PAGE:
10 Bathrooms with Stunning Floor Tiles and Where to Find Them
Here on the Sweeten blog, we aim to translate insight from NYC renovators and contractors into information you can use to make better decisions about improving your home. After a look at different styles and materials of bathroom wall tiles, we’re moving along to floor tile. While some tiles work on both the walls and the floors, floor tile has to provide grip to help with slippery post-tub steps. You can incorporate that grip by selecting floor tiles with varied texture or by choosing small shapes installed with grout seams. You can also play with the way that tiles are installed to create different patterns with identical materials. This week: we’ve rounded up ten dynamic and distinctive bathroom floor tiles from Sweeten renovation projects.
Straight Lay Patterns
Straight lay tiles are oriented in a straightforward grid with clean, simple lines. Monochromatic cubes and subway tiles tend to work best here – typically creating a more modern feel than the staggered alternative.
Sweeten Experts Lauren and Adam in the Upper East Side chose glazed deep cobalt blue terracotta floor tiles from Mosaic House to add variety and character to this contemporary all-white bath.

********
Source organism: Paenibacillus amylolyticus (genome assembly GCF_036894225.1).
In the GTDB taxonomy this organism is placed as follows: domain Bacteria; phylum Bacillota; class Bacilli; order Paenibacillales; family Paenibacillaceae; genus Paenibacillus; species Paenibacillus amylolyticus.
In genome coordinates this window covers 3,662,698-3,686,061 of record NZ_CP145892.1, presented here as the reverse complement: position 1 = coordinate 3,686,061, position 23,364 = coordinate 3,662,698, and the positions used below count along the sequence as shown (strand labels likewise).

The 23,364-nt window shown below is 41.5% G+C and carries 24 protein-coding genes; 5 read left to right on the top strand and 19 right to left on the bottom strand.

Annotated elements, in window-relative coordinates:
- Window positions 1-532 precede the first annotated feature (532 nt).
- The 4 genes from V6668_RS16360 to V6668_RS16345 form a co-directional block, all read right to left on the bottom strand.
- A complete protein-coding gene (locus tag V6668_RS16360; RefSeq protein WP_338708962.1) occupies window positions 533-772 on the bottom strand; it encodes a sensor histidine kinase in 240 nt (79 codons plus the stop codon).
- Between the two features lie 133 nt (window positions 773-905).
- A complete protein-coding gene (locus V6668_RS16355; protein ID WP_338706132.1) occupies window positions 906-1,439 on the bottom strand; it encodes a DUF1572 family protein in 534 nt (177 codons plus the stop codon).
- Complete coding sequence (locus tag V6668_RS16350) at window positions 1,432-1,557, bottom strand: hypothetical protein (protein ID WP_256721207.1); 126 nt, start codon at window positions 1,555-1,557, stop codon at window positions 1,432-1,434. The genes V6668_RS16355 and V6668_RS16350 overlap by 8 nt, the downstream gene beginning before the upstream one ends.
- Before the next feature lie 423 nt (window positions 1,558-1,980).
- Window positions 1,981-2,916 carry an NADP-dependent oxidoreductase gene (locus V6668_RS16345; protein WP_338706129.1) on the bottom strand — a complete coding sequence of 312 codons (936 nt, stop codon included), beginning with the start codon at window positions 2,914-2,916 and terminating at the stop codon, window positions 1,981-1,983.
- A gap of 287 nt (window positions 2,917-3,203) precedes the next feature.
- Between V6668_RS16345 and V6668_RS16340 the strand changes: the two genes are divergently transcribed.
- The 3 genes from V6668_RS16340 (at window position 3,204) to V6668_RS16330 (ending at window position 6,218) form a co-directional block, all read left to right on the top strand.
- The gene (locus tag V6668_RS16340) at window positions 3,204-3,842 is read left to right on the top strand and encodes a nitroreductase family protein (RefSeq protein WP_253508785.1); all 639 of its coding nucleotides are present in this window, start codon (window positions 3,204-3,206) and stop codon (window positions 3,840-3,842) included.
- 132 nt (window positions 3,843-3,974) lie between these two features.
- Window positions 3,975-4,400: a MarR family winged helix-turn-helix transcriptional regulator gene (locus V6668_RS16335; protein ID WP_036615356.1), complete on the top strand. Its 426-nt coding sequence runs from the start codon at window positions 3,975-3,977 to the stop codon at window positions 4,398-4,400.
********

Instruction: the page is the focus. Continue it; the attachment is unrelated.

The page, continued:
Pinwheel Basket-Weave Patterns
Pinwheel basket-weave patterns are created with four rectangular tiles set in the shape of a square with one smaller square tile in the center that resemble the blades of a spinning pinwheel. This pattern signals vintage, old New York inspiration and typically incorporates black and white or marble variations.
Marissa in Prospect Heights went with era-appropriate black and white pinwheel basket-weave floor tiles lined with gray grout from Classic Tile & Marble Inc. to keep the floor spotless and to add more drama to her glamorous black and white color palette.
Hexagonal Honeycomb Patterns
Hexagonal tiles work beautifully in a natural honeycomb set. Repeating this same particular shape draws attention to the floor and lends itself well to both modern and traditional materials.
Robyn and Alejandro in Brooklyn’s Waterfront District chose noir travertine hexagonal mosaic floor tiles from The Tile Shop for the floor and tub wall, setting up contrast with the wall’s porcelain beveled subway tiles and Carrara marble.
Geometric and Ornamental Patterns
From geometric prints to Moroccan-inspired design, colorful tiles with individual patterns become the center of attention when that pattern is repeated across a small space! Encaustic cement tiles are the most common material used to get this multicolor effect.
Ben and Therese in Brooklyn Heights selected Moroccan-inspired light blue and black cement floor tiles that add fun color and striking pattern play to an otherwise stark bath.
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